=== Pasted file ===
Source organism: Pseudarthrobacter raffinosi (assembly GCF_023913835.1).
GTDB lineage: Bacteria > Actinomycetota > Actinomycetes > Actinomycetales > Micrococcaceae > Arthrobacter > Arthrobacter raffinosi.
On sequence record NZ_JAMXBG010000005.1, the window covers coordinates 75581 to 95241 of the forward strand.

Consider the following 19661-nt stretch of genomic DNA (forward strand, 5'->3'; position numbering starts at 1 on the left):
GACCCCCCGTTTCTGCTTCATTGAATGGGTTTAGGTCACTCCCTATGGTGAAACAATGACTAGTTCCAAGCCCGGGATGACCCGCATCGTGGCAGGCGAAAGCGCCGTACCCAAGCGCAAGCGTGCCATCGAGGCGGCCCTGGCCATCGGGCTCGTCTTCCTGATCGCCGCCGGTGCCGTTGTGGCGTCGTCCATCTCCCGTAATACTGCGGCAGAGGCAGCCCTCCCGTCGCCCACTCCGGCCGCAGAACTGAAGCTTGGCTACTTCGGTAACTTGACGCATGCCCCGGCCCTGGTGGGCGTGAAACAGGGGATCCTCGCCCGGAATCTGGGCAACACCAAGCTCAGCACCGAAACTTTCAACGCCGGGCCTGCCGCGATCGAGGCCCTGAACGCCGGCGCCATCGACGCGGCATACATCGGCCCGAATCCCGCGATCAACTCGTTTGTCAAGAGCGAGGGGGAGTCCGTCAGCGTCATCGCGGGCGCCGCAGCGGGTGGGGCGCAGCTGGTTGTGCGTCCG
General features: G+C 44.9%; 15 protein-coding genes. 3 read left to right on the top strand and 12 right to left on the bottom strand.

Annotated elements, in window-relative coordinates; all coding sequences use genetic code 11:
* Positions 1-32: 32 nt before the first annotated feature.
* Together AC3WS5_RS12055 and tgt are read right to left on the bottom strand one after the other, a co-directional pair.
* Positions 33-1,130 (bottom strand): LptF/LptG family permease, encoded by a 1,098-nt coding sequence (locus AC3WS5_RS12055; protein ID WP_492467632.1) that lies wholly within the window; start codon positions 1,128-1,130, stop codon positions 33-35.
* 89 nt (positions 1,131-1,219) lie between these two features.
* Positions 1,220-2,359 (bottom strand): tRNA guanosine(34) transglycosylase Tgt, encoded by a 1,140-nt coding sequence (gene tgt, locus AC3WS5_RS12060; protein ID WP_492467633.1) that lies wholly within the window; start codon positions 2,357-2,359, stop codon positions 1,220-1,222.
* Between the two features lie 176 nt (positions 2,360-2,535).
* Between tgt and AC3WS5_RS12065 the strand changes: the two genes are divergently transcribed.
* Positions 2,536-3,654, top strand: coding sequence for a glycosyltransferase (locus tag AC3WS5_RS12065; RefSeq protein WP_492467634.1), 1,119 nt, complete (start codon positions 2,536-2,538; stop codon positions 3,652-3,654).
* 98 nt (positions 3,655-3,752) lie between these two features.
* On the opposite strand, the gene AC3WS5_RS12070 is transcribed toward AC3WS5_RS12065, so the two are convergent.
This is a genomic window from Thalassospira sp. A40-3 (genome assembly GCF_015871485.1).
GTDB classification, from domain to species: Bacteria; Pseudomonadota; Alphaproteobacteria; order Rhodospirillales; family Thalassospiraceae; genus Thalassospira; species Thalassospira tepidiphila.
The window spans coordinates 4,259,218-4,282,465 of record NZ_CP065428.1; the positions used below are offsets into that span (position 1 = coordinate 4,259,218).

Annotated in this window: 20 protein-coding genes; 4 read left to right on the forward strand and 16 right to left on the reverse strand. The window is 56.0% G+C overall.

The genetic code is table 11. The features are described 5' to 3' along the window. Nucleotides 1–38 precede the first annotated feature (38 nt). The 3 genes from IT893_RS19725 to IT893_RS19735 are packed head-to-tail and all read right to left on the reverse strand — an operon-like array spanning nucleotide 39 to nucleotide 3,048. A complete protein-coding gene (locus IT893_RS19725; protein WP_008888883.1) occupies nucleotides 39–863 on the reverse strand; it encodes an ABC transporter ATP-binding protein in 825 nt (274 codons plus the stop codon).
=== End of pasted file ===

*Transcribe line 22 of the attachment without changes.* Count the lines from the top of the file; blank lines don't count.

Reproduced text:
The genetic code is table 11. The features are described 5' to 3' along the window. Nucleotides 1–38 precede the first annotated feature (38 nt). The 3 genes from IT893_RS19725 to IT893_RS19735 are packed head-to-tail and all read right to left on the reverse strand — an operon-like array spanning nucleotide 39 to nucleotide 3,048. A complete protein-coding gene (locus IT893_RS19725; protein WP_008888883.1) occupies nucleotides 39–863 on the reverse strand; it encodes an ABC transporter ATP-binding protein in 825 nt (274 codons plus the stop codon).